11 WHAT THE HARD COPY DOES NOT SHOW Microsoft Mail Internet Headers Version 2.0 Received: from coreexsmtp1.som.ad.state.mi.us ([ ]) by HCS084EXCHPE006.som.ad.state.mi.us with Microsoft SMTPSVC( ); Thu, 1 Apr :08: Received: from coreismtp3.state.mi.us ([ ]) by coreexsmtp1.som.ad.state.mi.us with Microsoft SMTPSVC( ); Thu, 1 Apr :08: Received: from corespam3.som.ad.state.mi.us ([ ]) by coreismtp3.state.mi.us with Microsoft SMTPSVC( ); Thu, 1 Apr :08: Received: from coreav1.michigan.gov ([ ]) by corespam3.som.ad.state.mi.us with InterScan Message Security Suite; Thu, 01 Apr :08: Received: from msginet01.grand-rapids.mi.us ([ ]) by coreav2 with InterScan Message Security Suite; Thu, 01 Apr :08: X-ASG-Debug-ID: f01ca0007-o5MPbP X-Barracuda-URL: Received: from MSGVMI06.grand-rapids.mi.us (localhost [ ])by msginet01.grand-rapids.mi.us (Spam & Virus Firewall) with ESMTPid 9E80D61C79D; Thu, 1 Apr :38: (EDT) Received: from MSGVMI06.grand-rapids.mi.us ([ ]) by msginet01.grand-rapids.mi.us with ESMTP id xndyar8wo9tax2kq (version=tlsv1 cipher=aes128-sha bits=128 verify=no); Thu, 01 Apr :38: (EDT)
12 METADATA CONTINUED X-Barracuda-Envelope-From: Received: from MSGPD401.grand-rapids.mi.us ([fe80::2d39:68f8:b070:3e17]) bymsgvmi06.grand-rapids.mi.us ([::1]) with mapi; Thu, 1 Apr :05: From: "Buchner, Sandy" To: Amy Vail Angella Anita Charles Dave Mary Steve Bylsma
16 INSTRUMENT DATA SYSTEMS ARE SIMILAR IN MAINTAINING METADATA THAT IS NOT VISIBLE OR PRINTED HARD COPIES DO NOT CONTAIN ALL THE METADATA AVAILABLE HARD COPIES CAN BE MANIPULATED PRIOR TO GENERATION ORIGINAL ELECTRONIC DATA FILES MUST SUPPORT THE HARD COPIES
17 MUST PLAN FOR RECORD STORAGE DEVELOP A RECORDS RETENTION SCHEDULE Identify the record categories Identify the time to be stored on-site Identify the time to be stored off-site Identify records disposal mechanism STICK TO THE RETENTION SCHEDULE!!!!!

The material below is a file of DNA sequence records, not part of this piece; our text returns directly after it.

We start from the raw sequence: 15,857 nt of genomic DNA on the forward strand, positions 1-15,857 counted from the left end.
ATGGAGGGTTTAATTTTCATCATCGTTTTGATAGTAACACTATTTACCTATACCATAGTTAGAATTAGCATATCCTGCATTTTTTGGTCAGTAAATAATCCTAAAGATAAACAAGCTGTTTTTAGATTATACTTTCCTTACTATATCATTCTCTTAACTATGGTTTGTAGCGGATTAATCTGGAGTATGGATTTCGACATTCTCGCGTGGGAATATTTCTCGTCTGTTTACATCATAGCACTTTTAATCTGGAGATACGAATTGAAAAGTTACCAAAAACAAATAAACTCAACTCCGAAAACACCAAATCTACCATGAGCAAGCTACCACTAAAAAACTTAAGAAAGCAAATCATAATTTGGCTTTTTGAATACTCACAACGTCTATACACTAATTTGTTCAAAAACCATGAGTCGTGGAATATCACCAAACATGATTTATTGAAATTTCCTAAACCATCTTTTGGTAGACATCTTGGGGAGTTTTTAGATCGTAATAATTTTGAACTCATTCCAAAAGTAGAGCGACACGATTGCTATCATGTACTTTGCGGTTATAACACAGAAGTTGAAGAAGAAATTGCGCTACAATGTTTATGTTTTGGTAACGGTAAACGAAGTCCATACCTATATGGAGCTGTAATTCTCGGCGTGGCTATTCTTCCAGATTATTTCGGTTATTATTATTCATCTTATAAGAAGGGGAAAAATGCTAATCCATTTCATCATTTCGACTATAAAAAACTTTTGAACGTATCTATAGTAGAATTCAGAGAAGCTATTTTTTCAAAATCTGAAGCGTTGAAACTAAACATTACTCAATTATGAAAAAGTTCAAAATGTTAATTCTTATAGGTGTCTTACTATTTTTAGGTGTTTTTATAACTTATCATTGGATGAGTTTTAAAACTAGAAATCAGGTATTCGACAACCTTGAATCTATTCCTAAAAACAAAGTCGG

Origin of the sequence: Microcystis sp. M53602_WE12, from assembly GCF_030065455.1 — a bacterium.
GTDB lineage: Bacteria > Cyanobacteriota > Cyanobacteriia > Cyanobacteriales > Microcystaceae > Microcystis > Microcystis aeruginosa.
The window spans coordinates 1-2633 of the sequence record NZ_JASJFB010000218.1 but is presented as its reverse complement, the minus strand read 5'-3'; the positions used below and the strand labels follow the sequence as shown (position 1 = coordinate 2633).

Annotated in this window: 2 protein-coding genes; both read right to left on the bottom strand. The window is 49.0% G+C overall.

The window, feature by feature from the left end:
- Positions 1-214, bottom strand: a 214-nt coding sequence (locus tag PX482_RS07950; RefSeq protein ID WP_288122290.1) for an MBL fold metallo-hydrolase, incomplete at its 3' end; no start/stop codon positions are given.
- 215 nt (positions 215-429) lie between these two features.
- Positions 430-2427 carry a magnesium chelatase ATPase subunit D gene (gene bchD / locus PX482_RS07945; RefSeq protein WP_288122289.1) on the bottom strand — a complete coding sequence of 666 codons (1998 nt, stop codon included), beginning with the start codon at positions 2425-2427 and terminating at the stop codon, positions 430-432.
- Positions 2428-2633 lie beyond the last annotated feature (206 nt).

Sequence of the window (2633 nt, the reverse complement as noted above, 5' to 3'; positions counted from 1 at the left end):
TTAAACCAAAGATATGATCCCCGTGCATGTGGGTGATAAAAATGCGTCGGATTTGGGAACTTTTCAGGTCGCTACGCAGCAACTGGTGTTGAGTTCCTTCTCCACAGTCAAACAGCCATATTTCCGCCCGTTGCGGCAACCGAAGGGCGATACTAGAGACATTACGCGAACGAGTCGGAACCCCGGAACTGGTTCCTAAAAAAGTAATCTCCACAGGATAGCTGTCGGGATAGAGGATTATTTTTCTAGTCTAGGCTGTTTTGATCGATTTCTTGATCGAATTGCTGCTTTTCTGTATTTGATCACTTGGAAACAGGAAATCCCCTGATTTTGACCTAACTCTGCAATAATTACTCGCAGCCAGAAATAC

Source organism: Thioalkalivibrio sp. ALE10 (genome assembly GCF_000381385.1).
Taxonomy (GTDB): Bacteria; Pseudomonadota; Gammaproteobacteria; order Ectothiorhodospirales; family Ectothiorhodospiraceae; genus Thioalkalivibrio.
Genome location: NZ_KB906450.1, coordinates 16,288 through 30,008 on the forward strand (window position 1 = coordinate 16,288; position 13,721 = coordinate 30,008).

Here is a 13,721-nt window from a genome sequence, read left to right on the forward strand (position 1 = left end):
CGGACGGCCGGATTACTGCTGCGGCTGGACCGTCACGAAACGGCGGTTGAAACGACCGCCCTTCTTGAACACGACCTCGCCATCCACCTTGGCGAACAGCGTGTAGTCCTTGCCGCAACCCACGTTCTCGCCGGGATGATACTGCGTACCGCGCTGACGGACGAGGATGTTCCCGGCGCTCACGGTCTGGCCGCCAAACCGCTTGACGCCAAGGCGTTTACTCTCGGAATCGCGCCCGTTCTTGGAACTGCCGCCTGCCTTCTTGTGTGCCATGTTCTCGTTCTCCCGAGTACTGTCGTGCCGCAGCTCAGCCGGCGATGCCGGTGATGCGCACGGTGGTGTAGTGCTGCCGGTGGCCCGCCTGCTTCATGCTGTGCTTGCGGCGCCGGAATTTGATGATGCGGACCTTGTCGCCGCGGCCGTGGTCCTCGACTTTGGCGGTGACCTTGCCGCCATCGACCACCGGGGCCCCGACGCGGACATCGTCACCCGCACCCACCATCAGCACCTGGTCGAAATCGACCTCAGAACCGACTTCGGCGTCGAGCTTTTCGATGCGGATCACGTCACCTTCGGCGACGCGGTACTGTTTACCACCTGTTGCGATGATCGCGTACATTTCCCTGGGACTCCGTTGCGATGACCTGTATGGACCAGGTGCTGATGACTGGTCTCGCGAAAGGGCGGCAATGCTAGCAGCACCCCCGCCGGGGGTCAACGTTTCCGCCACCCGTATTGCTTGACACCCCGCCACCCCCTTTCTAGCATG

18 Category EXAMPLE STORAGE Item # Title Laboratory Analyses Records-Bench Sheets On-site CR+1 Off-site CR+7 This record includes all computer generated bench sheets: raw data sheets, chromatography charts and quality control data Laboratory Analyses Records-Electronic Data Files CR+1 CR+7 - This record includes all computer generated files: raw data files, chromatography charts calibration curves, and other files required for processing instrument data.
19 IDENTIFY RECORDS DISPOSAL MECHANISM DESTRUCTION OF MATERIAL DUMPSTER SHREDDING BURNING LANDFILL ERASE & REUSE (Flash Memory, HD, tape)
20 Amended Rule 37 provides that, absent exceptional circumstances, a court may not impose sanctions under the rules on a party for failing to provide ESI lost as a result of the routine, good-faith operation of an electronic information system. The Amended Federal Rules do not define good faith or routine, but litigants should not expect broad protection in this provision, given the generally accepted requirement for document preservation once litigation is imminent. Additionally, a company likely will not receive the benefit of the doubt if its records are disposed of without showing that it followed a valid records retention policy.
21 STICK TO THE RETENTION SCHEDULE!!!!! MOST PROBLEMATIC MUST BE ROUTINE PRACTICE CANNOT BE SPORADIC LOOK WHAT I FOUND NOT!
22 Failure to follow the Records Retention Schedule will show as inconsistency and may be viewed as the potential hiding of information. Past penalty awards have been as high as millions of dollar$
23 REVIEW IDENTIFY THE RECORDS HARDCOPY/ESI DEVELOP A RECORDS RETENTION SCHEDULE ROUTINELY DESTROY RECORDS AT END OF RETENTION PERIOD SAVE ALL DATA ON LITGATION HOLD STICK TO THE RETENTION SCHEDULE!!!!!